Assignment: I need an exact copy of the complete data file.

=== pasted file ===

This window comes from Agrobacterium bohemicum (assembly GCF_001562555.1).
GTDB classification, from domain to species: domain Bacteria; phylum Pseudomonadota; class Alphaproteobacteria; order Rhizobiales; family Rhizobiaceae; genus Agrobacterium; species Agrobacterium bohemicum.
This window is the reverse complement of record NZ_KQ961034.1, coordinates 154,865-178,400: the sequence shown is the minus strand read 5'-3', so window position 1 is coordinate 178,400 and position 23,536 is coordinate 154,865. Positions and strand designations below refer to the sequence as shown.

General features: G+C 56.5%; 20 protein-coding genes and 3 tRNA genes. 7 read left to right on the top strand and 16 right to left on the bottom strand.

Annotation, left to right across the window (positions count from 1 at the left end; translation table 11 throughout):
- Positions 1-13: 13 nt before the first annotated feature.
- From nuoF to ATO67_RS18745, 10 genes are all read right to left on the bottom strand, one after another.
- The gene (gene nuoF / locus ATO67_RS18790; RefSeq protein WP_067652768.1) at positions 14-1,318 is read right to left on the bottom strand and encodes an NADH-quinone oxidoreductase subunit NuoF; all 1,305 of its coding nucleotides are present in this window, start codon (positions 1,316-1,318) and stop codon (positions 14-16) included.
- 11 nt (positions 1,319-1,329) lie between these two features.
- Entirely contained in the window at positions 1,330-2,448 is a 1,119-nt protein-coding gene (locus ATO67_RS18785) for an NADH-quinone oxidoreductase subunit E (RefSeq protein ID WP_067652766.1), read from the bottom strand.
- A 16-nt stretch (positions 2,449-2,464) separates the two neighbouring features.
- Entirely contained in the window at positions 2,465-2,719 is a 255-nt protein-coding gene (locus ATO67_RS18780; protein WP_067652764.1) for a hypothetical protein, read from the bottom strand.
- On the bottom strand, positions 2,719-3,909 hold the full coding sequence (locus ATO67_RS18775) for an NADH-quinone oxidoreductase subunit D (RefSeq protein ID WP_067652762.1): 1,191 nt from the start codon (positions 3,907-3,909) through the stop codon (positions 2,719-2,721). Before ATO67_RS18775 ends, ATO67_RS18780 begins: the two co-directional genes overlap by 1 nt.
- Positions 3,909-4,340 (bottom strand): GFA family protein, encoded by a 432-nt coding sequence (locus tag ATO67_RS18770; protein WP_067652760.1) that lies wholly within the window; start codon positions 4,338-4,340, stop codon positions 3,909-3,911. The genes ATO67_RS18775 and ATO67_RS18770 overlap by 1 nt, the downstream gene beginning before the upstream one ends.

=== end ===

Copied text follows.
This window comes from Agrobacterium bohemicum (assembly GCF_001562555.1).
GTDB classification, from domain to species: domain Bacteria; phylum Pseudomonadota; class Alphaproteobacteria; order Rhizobiales; family Rhizobiaceae; genus Agrobacterium; species Agrobacterium bohemicum.
This window is the reverse complement of record NZ_KQ961034.1, coordinates 154,865-178,400: the sequence shown is the minus strand read 5'-3', so window position 1 is coordinate 178,400 and position 23,536 is coordinate 154,865. Positions and strand designations below refer to the sequence as shown.

General features: G+C 56.5%; 20 protein-coding genes and 3 tRNA genes. 7 read left to right on the top strand and 16 right to left on the bottom strand.

Annotation, left to right across the window (positions count from 1 at the left end; translation table 11 throughout):
- Positions 1-13: 13 nt before the first annotated feature.
- From nuoF to ATO67_RS18745, 10 genes are all read right to left on the bottom strand, one after another.
- The gene (gene nuoF / locus ATO67_RS18790; RefSeq protein WP_067652768.1) at positions 14-1,318 is read right to left on the bottom strand and encodes an NADH-quinone oxidoreductase subunit NuoF; all 1,305 of its coding nucleotides are present in this window, start codon (positions 1,316-1,318) and stop codon (positions 14-16) included.
- 11 nt (positions 1,319-1,329) lie between these two features.
- Entirely contained in the window at positions 1,330-2,448 is a 1,119-nt protein-coding gene (locus ATO67_RS18785) for an NADH-quinone oxidoreductase subunit E (RefSeq protein ID WP_067652766.1), read from the bottom strand.
- A 16-nt stretch (positions 2,449-2,464) separates the two neighbouring features.
- Entirely contained in the window at positions 2,465-2,719 is a 255-nt protein-coding gene (locus ATO67_RS18780; protein WP_067652764.1) for a hypothetical protein, read from the bottom strand.
- On the bottom strand, positions 2,719-3,909 hold the full coding sequence (locus ATO67_RS18775) for an NADH-quinone oxidoreductase subunit D (RefSeq protein ID WP_067652762.1): 1,191 nt from the start codon (positions 3,907-3,909) through the stop codon (positions 2,719-2,721). Before ATO67_RS18775 ends, ATO67_RS18780 begins: the two co-directional genes overlap by 1 nt.
- Positions 3,909-4,340 (bottom strand): GFA family protein, encoded by a 432-nt coding sequence (locus tag ATO67_RS18770; protein WP_067652760.1) that lies wholly within the window; start codon positions 4,338-4,340, stop codon positions 3,909-3,911. The genes ATO67_RS18775 and ATO67_RS18770 overlap by 1 nt, the downstream gene beginning before the upstream one ends.